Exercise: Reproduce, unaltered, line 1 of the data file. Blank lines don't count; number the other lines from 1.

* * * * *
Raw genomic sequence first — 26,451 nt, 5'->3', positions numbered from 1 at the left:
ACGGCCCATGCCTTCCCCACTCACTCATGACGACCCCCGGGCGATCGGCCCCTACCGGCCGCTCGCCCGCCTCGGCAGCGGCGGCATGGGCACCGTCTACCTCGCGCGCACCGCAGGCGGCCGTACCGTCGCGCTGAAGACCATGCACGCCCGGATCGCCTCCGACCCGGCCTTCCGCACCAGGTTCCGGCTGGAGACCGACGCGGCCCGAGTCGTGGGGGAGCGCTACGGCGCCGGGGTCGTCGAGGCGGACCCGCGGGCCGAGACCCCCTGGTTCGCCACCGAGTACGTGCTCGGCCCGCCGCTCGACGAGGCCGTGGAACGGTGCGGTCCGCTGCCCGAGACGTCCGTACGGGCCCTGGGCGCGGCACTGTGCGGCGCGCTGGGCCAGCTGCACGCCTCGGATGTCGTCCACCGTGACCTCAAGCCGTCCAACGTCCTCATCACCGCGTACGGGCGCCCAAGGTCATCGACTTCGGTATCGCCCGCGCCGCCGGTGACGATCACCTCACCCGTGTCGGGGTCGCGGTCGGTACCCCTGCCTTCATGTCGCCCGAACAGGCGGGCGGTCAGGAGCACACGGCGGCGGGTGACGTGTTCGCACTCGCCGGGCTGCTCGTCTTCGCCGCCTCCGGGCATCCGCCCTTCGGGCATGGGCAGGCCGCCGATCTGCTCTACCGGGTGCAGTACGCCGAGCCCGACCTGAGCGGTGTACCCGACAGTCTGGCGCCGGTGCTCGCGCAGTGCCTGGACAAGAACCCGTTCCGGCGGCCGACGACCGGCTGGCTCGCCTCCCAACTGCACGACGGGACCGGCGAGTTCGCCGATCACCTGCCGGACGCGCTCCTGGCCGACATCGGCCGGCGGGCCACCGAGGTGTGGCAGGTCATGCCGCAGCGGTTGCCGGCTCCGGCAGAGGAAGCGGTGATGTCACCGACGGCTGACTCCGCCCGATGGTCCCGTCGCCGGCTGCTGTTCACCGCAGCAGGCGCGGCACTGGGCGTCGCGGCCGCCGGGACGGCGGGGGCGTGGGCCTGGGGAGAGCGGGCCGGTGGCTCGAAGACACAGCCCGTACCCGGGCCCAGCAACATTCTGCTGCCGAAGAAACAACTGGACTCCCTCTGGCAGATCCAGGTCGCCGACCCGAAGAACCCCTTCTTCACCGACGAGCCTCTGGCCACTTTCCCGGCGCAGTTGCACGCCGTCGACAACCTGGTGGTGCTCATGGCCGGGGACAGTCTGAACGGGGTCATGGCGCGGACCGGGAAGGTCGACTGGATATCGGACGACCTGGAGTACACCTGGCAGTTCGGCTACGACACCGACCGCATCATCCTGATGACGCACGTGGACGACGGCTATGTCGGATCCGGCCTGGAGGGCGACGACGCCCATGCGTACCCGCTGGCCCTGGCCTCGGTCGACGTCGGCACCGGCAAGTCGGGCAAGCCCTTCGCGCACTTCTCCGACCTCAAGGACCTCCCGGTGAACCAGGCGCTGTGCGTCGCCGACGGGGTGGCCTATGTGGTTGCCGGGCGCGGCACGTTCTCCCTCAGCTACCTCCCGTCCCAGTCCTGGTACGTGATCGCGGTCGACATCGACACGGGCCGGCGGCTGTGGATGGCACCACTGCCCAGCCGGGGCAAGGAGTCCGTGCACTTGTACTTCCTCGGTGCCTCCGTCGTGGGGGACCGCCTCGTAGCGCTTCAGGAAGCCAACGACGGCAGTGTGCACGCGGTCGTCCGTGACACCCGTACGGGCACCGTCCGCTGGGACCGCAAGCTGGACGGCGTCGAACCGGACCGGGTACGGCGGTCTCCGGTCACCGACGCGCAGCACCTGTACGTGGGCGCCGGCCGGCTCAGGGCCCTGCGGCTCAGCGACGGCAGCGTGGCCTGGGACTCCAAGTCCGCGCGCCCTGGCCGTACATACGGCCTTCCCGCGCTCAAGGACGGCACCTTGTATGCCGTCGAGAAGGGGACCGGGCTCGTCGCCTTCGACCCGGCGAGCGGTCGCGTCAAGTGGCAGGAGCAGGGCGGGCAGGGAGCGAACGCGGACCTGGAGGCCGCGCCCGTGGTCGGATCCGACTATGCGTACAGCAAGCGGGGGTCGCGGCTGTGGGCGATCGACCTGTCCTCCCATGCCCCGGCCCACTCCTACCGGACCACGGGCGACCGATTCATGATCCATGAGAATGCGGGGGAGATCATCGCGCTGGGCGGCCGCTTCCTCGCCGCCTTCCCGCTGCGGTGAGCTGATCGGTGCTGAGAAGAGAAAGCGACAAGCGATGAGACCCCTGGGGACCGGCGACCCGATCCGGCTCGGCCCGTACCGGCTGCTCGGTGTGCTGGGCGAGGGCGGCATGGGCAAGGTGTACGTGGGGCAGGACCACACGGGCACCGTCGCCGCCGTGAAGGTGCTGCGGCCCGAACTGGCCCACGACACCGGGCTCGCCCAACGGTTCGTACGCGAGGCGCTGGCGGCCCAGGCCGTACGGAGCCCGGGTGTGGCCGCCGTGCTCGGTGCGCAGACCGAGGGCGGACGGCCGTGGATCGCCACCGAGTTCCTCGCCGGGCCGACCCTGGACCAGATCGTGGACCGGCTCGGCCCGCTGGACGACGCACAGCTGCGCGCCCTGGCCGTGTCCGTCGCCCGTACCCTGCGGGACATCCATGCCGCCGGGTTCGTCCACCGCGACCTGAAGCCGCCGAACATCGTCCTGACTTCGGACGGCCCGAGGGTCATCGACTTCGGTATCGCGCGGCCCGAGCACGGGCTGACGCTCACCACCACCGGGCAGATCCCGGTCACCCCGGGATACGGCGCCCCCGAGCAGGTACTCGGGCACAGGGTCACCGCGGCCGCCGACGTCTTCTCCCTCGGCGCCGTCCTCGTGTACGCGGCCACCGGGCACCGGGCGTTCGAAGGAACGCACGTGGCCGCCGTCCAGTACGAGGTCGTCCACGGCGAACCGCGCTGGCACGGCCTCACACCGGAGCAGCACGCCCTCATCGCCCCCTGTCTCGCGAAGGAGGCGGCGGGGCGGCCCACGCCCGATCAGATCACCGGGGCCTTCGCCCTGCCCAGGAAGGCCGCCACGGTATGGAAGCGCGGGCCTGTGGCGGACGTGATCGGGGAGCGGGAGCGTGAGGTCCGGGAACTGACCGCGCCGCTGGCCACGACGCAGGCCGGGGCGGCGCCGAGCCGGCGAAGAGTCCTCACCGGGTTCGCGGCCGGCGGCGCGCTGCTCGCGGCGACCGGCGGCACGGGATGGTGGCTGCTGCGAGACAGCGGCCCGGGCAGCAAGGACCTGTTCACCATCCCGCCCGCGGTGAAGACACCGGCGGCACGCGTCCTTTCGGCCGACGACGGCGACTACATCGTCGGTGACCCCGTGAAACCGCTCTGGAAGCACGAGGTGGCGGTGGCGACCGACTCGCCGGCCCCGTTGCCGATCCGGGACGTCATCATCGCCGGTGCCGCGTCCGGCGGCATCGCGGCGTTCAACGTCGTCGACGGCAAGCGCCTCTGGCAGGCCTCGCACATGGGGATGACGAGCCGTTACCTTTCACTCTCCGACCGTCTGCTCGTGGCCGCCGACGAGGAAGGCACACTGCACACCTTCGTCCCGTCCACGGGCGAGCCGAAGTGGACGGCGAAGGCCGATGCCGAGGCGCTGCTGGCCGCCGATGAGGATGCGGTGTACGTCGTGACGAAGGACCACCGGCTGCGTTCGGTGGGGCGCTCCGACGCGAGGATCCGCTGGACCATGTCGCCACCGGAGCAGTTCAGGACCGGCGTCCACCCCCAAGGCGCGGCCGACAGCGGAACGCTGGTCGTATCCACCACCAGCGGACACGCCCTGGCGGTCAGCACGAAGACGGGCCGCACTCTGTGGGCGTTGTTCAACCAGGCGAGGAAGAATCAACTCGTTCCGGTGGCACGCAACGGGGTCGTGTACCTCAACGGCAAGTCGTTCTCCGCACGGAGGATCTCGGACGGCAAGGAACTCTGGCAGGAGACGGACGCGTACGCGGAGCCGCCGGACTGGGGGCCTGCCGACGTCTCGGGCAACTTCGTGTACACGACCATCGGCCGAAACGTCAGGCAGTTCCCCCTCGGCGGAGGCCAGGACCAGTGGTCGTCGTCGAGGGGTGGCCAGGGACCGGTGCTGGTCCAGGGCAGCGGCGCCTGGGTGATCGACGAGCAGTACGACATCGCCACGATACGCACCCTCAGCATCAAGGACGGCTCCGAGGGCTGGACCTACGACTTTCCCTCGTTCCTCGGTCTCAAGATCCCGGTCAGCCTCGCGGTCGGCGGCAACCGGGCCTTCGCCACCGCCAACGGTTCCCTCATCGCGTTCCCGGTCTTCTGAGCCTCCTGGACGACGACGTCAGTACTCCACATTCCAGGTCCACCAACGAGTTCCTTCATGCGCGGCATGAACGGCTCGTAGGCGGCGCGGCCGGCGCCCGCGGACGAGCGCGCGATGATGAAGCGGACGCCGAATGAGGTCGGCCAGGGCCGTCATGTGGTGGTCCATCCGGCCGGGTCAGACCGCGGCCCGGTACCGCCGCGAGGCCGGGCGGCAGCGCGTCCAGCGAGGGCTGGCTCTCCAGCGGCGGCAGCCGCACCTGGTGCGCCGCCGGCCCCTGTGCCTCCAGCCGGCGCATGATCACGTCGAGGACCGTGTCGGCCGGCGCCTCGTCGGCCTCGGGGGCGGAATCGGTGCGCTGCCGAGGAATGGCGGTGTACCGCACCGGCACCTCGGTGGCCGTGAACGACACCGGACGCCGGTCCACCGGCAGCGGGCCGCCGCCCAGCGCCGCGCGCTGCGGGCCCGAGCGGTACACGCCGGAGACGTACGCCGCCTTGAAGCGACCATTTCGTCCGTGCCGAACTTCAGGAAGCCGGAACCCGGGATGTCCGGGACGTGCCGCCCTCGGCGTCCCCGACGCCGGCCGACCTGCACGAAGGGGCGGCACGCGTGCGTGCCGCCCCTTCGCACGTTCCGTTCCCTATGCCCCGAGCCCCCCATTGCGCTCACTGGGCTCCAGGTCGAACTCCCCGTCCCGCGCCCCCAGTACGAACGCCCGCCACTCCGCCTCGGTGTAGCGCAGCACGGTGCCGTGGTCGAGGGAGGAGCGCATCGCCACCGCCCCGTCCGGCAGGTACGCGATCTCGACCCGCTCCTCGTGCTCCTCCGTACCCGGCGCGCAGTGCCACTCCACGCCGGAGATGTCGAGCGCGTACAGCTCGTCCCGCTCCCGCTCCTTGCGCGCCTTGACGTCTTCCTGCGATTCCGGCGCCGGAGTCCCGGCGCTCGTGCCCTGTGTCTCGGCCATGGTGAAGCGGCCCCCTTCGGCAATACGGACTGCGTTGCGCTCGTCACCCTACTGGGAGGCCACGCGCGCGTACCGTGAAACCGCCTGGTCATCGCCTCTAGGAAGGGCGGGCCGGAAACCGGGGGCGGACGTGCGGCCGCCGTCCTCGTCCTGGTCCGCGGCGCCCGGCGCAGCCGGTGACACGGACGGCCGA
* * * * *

Raw genomic sequence first — 26,451 nt, 5'->3', positions numbered from 1 at the left: